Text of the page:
Growing Rhubarb - Easy Tips to Grow Sturdy Plants

growing rhubarb picture

Rhubarb is a sturdy perenial plant that can last 10-15 years. It's resistant to pests and diseases, but needs a period of frost to start developing in the spring. This vegetable is perfect for farming in cooler climate like in Canada or northern states. Growing rhubarb is easy if you follow these tips.

Planting rhubarb

Choose the spot in half shade with acidic soil. It must be well drained, or the plants will rot. As you won't be able to disturb the rhubarb plot for years, prepare it a month before planting.

First, remove all weeds. Dig deep to improve the structure of the soil. Work in a significant amount of compost or cured manure (never use it fresh to avoid burning your crops).

Plant in the early spring. How? Dig deep holes 24'' from each other. Keep the 3 feet space between the rows. Place the stalks into the holes so that the crowns are 5'' below the surface of the ground. Fill with the soil. Pat down the area around the stalks, but leave the ground soft above the crowns.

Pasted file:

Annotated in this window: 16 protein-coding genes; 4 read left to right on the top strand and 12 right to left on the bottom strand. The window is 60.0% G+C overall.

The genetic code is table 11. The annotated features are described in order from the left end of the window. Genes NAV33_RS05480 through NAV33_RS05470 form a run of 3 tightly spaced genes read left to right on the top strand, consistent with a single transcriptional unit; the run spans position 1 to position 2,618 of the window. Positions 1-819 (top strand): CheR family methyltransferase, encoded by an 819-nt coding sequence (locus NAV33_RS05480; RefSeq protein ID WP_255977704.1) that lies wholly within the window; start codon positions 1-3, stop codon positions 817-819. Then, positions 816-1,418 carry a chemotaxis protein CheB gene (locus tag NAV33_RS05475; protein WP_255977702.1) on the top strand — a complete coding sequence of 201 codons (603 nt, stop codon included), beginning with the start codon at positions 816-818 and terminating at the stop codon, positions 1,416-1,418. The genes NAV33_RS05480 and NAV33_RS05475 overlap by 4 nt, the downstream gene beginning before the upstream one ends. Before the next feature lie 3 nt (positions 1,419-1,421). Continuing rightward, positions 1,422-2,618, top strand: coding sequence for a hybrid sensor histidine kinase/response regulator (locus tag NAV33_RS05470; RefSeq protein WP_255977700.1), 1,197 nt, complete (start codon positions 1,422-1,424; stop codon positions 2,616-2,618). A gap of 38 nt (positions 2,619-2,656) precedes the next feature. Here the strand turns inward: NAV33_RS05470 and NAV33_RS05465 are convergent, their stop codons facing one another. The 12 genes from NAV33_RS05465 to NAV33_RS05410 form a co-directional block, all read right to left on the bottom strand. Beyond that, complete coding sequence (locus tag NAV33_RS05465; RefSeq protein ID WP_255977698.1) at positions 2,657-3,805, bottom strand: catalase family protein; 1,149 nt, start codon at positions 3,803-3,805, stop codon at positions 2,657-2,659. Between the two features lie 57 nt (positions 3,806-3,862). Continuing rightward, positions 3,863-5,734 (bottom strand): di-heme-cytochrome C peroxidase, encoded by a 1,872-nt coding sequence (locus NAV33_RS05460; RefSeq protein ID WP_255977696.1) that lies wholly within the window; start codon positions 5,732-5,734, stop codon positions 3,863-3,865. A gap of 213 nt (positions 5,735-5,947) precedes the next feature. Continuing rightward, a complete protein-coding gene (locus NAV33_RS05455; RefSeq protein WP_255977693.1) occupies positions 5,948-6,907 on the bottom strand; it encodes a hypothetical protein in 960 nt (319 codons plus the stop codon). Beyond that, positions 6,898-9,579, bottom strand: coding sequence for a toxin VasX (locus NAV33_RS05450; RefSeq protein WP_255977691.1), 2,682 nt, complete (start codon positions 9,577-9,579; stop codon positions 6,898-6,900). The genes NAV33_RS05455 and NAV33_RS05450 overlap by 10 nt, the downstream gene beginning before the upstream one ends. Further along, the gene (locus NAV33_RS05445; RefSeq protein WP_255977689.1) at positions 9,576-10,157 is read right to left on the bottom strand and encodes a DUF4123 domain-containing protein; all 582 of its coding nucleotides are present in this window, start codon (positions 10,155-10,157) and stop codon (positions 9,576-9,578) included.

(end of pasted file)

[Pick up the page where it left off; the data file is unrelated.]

Growing rhubarb

  • If you want the plants to mature faster, in the spring apply the trick: cut off the bottom of the plastic bottle and cover the stalks with this improvised dome. For best results weed frequently, but be careful not to disturb the roots.
  • Sometimes you will see that the vegetable forms a new stalk looking different than others. That's a flowering stalk. Cut it off immediately or the plant will waste the nutrients for seed development.
  • Speaking of nutrients, rhubarb is a hungry plant. Feed it with a good NPK fertilizer or mulch with grass or leaves. They help to retain moisture and provide nutrients while decomposing.
  • Every 4-5 years your veggies will get overcrowded and you will have to trim the growth. You can Use cuttings to start a new plants as long as they have at least one bud and some roots.How cool is that?
  • It's possible to coax the rhubarb to grow in the winter. For details see the article on Rhubarb Compendium: forcing rhubarb.

Harvesting rhubarb

In the first year after planting don't harvest, let the plants strenghten roots without interruption. In the second year make sure you leave some stalks. Later you can collect as much as you need.

Never eat the leaves, because they contain toxic oxalic acid. You can compost them as the poison breaks down then (some people say it messes up the compost, but it's a myth).

If the stems were deeply frozen and feel soft and mushy, throw them away. Why? It's a sign that toxin could have migrated to the stalks.

Don't let all that poison talk keep you from growing rhubarb. This vegetable is easy to cultivate and rewards your efforts handsomely. Just think about all those yummy rhubarb receipes!

Check out more vegetable gardening tips here at Vegetable Corner.